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Devil’s Doorway

Posted by martinteller on September 21, 2012

Lance Poole (Robert Taylor) is a highly decorated Union veteran, returning home to Sweet Meadows, his vast tract of land.  It’s some of the best land in Wyoming and it’s made him rich.  Poole is also a Shoshone.  The new homesteading law allows anyone to claim his land as their own… anyone, that is, except an Indian.  Led by the unscrupulous and bigoted attorney Verne Coolan (Louis Calhern), the white men prepare to descend upon his property.  Poole finds an ally in another attorney, the naive and idealistic Orrie Masters (Paula Raymond).  But a resolution appears to be impossible….

Let’s get the uncomfortable out of the way.  Yes, Taylor is a Caucasian actor, playing in blackface (redface?).  It’s silly, distracting, and probably offensive.  However, he plays it as respectfully as he can, and the characterizations of the Native American seemed largely free of the usual ugly stereotypes.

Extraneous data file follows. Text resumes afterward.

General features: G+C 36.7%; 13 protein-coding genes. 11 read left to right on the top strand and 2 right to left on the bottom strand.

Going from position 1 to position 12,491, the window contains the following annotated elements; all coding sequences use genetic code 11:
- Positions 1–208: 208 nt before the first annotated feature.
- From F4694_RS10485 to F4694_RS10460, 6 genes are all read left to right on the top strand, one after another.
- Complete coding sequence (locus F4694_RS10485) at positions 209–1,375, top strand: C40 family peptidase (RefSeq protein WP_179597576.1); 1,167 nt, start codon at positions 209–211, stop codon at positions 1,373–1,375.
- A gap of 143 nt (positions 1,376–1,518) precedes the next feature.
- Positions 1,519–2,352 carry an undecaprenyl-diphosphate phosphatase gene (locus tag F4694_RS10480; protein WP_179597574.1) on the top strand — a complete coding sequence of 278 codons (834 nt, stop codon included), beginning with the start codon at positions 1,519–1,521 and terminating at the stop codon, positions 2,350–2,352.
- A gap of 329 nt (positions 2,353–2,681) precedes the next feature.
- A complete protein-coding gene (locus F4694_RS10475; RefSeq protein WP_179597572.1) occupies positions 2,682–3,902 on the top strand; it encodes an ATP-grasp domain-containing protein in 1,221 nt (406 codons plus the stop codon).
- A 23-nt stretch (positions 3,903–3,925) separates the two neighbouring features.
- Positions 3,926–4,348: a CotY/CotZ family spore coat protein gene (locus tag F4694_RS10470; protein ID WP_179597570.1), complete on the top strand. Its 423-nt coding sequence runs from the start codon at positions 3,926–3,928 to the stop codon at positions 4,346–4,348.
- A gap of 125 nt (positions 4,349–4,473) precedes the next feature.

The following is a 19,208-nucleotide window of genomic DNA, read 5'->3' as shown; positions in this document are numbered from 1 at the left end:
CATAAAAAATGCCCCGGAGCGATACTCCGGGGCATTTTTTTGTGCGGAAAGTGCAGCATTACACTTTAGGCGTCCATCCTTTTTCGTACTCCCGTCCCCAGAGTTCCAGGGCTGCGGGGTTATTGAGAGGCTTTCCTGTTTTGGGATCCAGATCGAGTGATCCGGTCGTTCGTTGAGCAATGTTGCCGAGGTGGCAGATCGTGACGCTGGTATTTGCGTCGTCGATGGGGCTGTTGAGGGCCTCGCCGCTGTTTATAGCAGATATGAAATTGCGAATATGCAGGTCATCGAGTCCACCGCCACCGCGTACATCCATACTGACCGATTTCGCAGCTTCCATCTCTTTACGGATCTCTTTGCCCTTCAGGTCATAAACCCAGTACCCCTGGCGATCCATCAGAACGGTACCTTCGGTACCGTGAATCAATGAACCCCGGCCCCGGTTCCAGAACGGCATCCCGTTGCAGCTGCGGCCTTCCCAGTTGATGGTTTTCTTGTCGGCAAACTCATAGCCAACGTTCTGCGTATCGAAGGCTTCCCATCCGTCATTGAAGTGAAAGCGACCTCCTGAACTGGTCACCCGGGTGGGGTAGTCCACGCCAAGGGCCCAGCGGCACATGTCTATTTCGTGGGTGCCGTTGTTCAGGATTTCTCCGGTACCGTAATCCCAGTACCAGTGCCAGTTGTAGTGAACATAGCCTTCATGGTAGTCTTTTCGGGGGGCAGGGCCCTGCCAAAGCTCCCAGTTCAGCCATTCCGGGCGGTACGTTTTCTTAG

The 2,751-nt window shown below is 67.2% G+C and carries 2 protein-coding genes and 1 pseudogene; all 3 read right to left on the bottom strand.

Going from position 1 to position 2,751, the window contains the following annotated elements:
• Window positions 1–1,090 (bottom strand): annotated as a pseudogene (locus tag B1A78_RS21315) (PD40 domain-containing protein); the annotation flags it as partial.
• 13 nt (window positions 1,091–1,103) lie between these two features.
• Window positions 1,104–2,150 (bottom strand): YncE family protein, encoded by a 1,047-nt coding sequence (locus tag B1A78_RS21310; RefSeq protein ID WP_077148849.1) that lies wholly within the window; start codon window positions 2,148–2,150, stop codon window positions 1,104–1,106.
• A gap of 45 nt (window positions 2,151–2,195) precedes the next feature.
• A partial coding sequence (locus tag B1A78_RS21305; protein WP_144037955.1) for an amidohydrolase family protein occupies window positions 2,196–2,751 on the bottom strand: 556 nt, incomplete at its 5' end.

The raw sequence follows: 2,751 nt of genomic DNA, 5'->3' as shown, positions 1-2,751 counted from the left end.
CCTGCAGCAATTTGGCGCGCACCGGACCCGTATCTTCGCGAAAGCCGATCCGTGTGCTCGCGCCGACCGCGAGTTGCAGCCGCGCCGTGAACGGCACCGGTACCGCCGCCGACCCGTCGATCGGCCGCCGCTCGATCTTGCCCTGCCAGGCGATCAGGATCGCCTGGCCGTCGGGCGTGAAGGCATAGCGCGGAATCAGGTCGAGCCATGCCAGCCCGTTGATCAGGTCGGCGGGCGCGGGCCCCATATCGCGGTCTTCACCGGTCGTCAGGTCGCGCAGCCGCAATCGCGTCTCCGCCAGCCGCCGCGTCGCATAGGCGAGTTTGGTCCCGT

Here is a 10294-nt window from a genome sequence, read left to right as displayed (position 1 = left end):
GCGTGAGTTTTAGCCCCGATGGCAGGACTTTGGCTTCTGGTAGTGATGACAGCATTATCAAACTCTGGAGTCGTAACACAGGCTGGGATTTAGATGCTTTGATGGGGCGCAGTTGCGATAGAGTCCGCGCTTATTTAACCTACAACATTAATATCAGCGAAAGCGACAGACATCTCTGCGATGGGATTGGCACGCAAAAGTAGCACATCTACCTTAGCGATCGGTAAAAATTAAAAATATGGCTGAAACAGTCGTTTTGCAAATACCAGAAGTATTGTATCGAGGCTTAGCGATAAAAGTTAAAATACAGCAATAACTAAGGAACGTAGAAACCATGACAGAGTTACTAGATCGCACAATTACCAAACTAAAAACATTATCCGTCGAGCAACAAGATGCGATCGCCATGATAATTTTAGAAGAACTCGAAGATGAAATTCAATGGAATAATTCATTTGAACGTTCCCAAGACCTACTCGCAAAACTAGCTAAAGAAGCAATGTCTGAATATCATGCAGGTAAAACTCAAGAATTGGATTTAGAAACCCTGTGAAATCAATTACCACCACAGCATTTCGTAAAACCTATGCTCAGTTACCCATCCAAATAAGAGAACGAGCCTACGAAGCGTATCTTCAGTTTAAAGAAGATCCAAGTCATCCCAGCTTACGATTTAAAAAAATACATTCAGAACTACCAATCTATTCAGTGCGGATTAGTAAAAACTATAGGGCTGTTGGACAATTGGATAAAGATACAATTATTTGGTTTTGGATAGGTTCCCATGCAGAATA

In fact, Mann deftly avoids the typical clichés and delivers a nuanced tale.  This film comes right as he was making the transition from noirs to westerns, and shows his usual deftness with complex morality in both genres.  While Coolan doesn’t have many redeeming qualities, Poole is a quite ambiguous character and his choices often have shades of ethical ambiguity.  It’s a really strong performance, and he carries the film on his shoulders well.  The supporting actors are less memorable, but each does a more than passable job.

The film sports fantastic visuals by ace cinematographer John Alton.  Taylor, Mann and Alton lend the movie a lot of noir cred, and it shows in the dark themes, morally gray characters, dramatic camera angles, deep shadows and brutal, unglamorized violence.  Another win for Mann, a satisfying film exploring bigotry, justice, pride and principle.  Rating: Very Good (83)


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